By Janine Kovac
My twins were born fifteen weeks before their due date and spent three months in the newborn intensive care unit. Those months were sad and scary and unpredictable. And yet, ironically, living in crisis mode helped me live in the present moment.
Sticking to a routine helped me embrace the present, as did focusing on effort rather than achievement. But the real clincher came when the boys were three weeks old. That’s when they were finally strong enough for me to hold them. Twice a day my husband and I would hunker down into one of the NICU’s rocking chairs and we’d each hold a twin, even though he was still hooked up to his ventilator and heart monitor. As any new parent knows, holding a sleeping baby on your chest is like a peaceful meditation. To me it was better—since it was one of the few activities in my day that made me feel like the mother of a newborn.
When our boys were finally cleared to go home, they were plump and miraculously healthy. Ironically, the healthier the boys grew, the easier it was for me to drift away from living in the present. By the time the twins were eight months old, our family life was back to “normal”—hectic, frazzled, and stressed out from our own “busyness.”
It was this post on Quality Family Time —in particular, Christine’s questions at the end—that started me thinking about the metaphors I use when I think about time. Metaphors are more than flowery language; they’re also a kind of shorthand that shapes our assumptions and conclusions. Sometimes we choose a metaphor that doesn’t exactly fit the concept.
Take time for example. We talk about time as a resource: we hope to spend time wisely instead of wasting our time. We live on borrowed time or have stolen moments. For me, time was a container. I was looking to fill my day. An empty schedule made me feel anxious, as if I weren’t using my time efficiently. With every new task I had to do I’d ask, “Can I fit it in?” as if my day were like a suitcase that I was trying to stuff with extra pairs of jeans.
As I tried to fit more and more events into the day, I’d often over-schedule the family. I’d misjudge how long it actually takes for a four-year-old to dress herself or how long it takes to get twins into the car, which meant that I was often late and that made me testy and anxious. Paradoxically, planning fewer activities into my day made me anxious, too. After all, a full container is better utilized than a half-empty one. Rationalizing with this metaphor, it seems that if time is a resource and a day is a container, fuller is better; more activities seem more productive than scheduling fewer activities.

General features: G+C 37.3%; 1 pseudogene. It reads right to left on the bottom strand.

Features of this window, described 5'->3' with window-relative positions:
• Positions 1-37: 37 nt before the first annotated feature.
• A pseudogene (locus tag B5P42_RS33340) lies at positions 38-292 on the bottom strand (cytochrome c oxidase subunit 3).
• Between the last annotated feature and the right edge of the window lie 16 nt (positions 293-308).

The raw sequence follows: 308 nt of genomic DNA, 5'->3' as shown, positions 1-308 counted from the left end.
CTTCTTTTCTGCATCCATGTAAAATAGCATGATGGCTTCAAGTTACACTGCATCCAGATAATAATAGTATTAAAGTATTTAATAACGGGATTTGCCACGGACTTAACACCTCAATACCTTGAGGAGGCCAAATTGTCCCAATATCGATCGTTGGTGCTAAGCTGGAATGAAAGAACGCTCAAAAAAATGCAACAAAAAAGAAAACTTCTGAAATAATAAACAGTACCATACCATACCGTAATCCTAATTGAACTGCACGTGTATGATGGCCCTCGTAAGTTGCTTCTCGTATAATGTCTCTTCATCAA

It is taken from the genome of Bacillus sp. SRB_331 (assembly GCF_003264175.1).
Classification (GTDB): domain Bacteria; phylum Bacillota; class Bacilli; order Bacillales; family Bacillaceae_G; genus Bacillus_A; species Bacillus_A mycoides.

Of course the research, such as the study cited in Christine’s post, has concluded the opposite. It’s quality, not quantity. But before I could embrace the idea of valuing quality over quantity, I had to let go of my misleading container metaphor. I started to notice just how often I used the phrase “fit it in” when planning my day, as in, “If I do the dishes now, maybe I can fit in a yoga class before I pick up the kids.” Or, “If we hurry on Saturday, we can fit in some time at the playground after ballet class.”
When I consciously discarded the “container” metaphor, it was easier to pare down the number of activities and errands I planned for the day. I became a better judge of how long it actually takes to go to the grocery store or get the kids ready for bed. And because I had fewer activities I’d actually be on time.
Then, instead of worrying about time, I started thinking about timing. For example, my daughter’s bedtime routine used to consist of begging, cajoling, and scolding on my part with much dawdling, defiance, and tears on the part of my daughter. But I noticed that after dinner, my daughter would regularly wander off to play in her room. When she played by herself, she’d alternate between moments of intense focus (during which she’d get very agitated if interrupted) and moments in which her attention could be diverted.
Instead of looking at the clock to decide when it was time to get into pajamas, I looked at my daughter’s self-play. When she was absorbed and focused, I’d leave her alone. A few minutes later when her attention started to wane, I’d remind her to get ready for bed. Observing these aspects of my daughter’s behavior helped me preempt misbehavior rather than react to it.
When I time it right, she’ll actually get ready for bed by herself after the first reminder—which leaves us plenty of time to curl up together, read a couple of books, and say our prayers before she drifts off to sleep as I rub her back. No tears, no whining, no struggle. And as any parent knows, watching a sleeping child is like a peaceful meditation. Maybe even better.